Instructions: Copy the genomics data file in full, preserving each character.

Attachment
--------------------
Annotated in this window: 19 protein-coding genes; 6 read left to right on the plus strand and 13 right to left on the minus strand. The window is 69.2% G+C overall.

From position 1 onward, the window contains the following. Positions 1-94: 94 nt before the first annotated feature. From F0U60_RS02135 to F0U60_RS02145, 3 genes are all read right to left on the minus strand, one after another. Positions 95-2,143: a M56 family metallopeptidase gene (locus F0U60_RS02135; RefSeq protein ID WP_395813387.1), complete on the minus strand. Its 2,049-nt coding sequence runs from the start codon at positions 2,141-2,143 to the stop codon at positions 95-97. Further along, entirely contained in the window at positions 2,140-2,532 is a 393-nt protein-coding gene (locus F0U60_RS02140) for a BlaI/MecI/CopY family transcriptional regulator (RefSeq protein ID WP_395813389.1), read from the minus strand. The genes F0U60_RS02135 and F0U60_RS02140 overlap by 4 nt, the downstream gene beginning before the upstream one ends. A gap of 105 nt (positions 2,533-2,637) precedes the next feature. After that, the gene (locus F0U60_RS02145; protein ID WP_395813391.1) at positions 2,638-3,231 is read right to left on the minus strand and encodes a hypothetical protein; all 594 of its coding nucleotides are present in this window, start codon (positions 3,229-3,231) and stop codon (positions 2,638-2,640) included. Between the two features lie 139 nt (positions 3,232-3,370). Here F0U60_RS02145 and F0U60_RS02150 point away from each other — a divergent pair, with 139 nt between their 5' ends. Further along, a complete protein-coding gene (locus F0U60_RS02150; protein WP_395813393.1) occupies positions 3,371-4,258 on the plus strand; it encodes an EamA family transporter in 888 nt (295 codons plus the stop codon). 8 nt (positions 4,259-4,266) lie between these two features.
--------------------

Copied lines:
Annotated in this window: 19 protein-coding genes; 6 read left to right on the plus strand and 13 right to left on the minus strand. The window is 69.2% G+C overall.

From position 1 onward, the window contains the following. Positions 1-94: 94 nt before the first annotated feature. From F0U60_RS02135 to F0U60_RS02145, 3 genes are all read right to left on the minus strand, one after another. Positions 95-2,143: a M56 family metallopeptidase gene (locus F0U60_RS02135; RefSeq protein ID WP_395813387.1), complete on the minus strand. Its 2,049-nt coding sequence runs from the start codon at positions 2,141-2,143 to the stop codon at positions 95-97. Further along, entirely contained in the window at positions 2,140-2,532 is a 393-nt protein-coding gene (locus F0U60_RS02140) for a BlaI/MecI/CopY family transcriptional regulator (RefSeq protein ID WP_395813389.1), read from the minus strand. The genes F0U60_RS02135 and F0U60_RS02140 overlap by 4 nt, the downstream gene beginning before the upstream one ends. A gap of 105 nt (positions 2,533-2,637) precedes the next feature. After that, the gene (locus F0U60_RS02145; protein ID WP_395813391.1) at positions 2,638-3,231 is read right to left on the minus strand and encodes a hypothetical protein; all 594 of its coding nucleotides are present in this window, start codon (positions 3,229-3,231) and stop codon (positions 2,638-2,640) included. Between the two features lie 139 nt (positions 3,232-3,370). Here F0U60_RS02145 and F0U60_RS02150 point away from each other — a divergent pair, with 139 nt between their 5' ends. Further along, a complete protein-coding gene (locus F0U60_RS02150; protein WP_395813393.1) occupies positions 3,371-4,258 on the plus strand; it encodes an EamA family transporter in 888 nt (295 codons plus the stop codon). 8 nt (positions 4,259-4,266) lie between these two features.